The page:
A prelim spot is only for your PGY1 year (PGY1 = Post-graduate year 1). It’s basically saying, “Hey come to our prelim spot, and try out for our residency.” It is basically for if you didn’t match anywhere else, then take a prelim spot, and you can hopefully come into our program after you do well in your prelim year. If you look at surgery prelim spots according to NRMP, it only filled 64.4%. So there were a lot of spots still available.

(8:00) Know yourself, and know your competition

What does this all mean? It means that a lot of the people who aren’t matching are probably trying to match into a very competitive program that they aren’t qualified to match into. It’s very similar to trying to get accepted to Harvard, Yale, and Wash U medical schools when you have a 3.0 GPA and a 500 on the MCAT. You’re dreaming a little bit too big.

It also could be that the specific year that you’re applying for something is a very competitive year, and a lot of people are trying to match into the programs you want, and you just didn’t make the cut.

Unfilled Residency Spots and SOAP

Typically, if you don’t match into any of the residency programs that you listed on your match list, you will have an opportunity to go through the Supplemental Offer and Acceptance Program (SOAP, formerly called Scramble). You get notified that you did not match, and you then enter this SOAP program. You find residencies that didn’t fill, and you can get one of those remaining spots.

A lot of the unfilled spots available through SOAP are going to be PGY1-only spots. Some of them may be internal medicine spots when you wanted to do something else besides internal medicine. However, there are these unfilled spots available, and if you want to match into one of those programs, you can.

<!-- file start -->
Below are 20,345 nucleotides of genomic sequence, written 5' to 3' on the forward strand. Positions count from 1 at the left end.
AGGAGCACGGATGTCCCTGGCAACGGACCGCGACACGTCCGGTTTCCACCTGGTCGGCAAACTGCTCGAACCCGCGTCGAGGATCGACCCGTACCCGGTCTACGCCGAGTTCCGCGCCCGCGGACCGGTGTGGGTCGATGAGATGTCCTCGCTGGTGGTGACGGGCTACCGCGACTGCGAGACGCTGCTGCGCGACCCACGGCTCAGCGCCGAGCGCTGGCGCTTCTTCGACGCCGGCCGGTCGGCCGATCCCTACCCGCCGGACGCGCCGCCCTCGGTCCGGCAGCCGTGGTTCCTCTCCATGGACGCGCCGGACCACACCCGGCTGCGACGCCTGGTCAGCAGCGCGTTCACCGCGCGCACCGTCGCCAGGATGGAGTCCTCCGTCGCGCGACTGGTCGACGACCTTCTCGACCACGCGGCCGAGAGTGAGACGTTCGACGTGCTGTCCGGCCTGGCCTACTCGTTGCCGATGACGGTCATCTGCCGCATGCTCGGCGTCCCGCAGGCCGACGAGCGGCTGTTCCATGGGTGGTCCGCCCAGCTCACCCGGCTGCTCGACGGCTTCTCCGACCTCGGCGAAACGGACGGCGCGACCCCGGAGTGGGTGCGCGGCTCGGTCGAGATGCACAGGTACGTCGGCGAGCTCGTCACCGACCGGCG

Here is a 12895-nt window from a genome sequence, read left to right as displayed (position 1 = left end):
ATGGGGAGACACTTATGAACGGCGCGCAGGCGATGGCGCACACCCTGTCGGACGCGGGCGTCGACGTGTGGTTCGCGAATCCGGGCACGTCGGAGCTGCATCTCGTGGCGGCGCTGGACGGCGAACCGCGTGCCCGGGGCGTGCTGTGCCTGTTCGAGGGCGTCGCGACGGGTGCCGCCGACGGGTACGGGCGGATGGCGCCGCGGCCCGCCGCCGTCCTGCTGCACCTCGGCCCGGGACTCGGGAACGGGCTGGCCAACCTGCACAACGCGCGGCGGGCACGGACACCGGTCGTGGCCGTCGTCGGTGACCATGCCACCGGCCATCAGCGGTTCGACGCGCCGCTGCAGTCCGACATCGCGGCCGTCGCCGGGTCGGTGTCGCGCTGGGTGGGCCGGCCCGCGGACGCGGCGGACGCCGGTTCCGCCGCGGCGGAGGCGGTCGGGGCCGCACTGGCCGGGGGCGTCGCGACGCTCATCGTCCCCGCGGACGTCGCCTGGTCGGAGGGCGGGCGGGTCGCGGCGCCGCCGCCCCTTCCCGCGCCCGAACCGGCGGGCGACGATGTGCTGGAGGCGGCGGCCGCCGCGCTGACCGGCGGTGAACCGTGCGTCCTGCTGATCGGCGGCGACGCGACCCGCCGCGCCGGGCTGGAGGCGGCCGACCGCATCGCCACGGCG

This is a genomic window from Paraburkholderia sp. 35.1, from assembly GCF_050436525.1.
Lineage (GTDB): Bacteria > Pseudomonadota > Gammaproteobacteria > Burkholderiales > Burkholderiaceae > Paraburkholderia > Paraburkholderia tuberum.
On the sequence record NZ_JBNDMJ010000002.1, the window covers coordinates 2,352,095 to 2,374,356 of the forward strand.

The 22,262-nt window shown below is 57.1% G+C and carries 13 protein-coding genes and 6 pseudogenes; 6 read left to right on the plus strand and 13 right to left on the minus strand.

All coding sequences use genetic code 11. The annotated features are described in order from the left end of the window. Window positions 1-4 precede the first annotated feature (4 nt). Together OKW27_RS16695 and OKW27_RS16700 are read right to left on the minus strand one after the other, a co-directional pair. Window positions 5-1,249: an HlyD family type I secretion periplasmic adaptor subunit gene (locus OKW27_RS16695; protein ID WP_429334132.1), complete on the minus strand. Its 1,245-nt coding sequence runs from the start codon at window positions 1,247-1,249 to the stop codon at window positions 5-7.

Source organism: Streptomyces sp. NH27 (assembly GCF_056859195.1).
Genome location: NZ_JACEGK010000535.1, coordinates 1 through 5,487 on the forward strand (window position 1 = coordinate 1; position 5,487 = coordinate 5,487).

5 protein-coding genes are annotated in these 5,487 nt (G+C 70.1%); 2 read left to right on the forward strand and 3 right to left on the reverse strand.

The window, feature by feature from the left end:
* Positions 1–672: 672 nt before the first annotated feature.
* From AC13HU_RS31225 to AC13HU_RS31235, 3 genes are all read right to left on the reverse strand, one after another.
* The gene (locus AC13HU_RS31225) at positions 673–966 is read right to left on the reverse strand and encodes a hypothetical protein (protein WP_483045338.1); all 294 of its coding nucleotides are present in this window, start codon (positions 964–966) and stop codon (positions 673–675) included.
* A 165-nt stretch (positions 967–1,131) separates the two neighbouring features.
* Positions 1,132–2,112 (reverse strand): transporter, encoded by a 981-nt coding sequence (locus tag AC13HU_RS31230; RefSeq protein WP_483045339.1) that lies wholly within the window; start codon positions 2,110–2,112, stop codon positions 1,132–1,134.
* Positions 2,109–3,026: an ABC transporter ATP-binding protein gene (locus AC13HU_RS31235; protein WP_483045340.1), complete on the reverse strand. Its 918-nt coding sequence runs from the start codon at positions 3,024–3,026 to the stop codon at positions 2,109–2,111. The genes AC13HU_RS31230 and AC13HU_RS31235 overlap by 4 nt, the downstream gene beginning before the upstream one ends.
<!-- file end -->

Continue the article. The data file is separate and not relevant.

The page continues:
So this is a whole separate system outside of the normal match program. It allows students who didn’t match to get into a program to still continue their post-graduate training, which is necessary if you want to be a doctor here in the US.

SOAP is a whole separate system outside of the normal residency match program. It allows students who didn't match to still get into a program and continue their post-graduate training.Click To Tweet

(9:38) Asking questions about residency match rates

My personal belief? You shouldn’t look at residency match rates for choosing which schools to apply to, with one exception. Look at those huge outliers like Touro Nevada, like William Carey University, and ask yourself:

  • Why is their match rate so low?
  • Are they a brand new school and they’re just getting ramped up?
  • Perhaps their first round of students they let in weren’t the best?
  • Are they just getting their curriculum under control?
  • Are they under some sort of probation because their curriculum isn’t training students well enough?

Then call the school and say, “Hey, I noticed your residency match rates are pretty terrible,” and find out from them what they have to say. If it’s a school that you’re interested in going to because the location is perfect for you, consider it.

[Related episode: Should I Meet with Admissions Committees Before I Apply?]

(10:45) Past performance does not predict future performance.

It’s like the stock market: It doesn’t matter what the stock market did yesterday. That doesn’t determine what it will do tomorrow. Sometimes the past is a good predictor, a rule of thumb to think about, but things change, people change, professors change.

You—the person who is actually learning and studying and figuring this all out—are one of the biggest variables to all of this, as well. If you are motivated, if you are driven, if you are determined to get whatever residency spot you want, then you will probably do well.

You cannot rely on your medical school to help you match somewhere. The school is there to help support you, but you need the drive and motivation to do it yourself. That’s going to be true wherever you go to school.

(11:32) The bottom line when it comes to residency match rates

When it comes to residency match rates and picking your medical school, I would say to look at those huge outliers, but outside of those, I wouldn’t consider it. Location, curriculum, and many other factors are going to be far more important for allowing you to do your best work and get your best possible board scores, which are really what will allow you to match into the residency you want.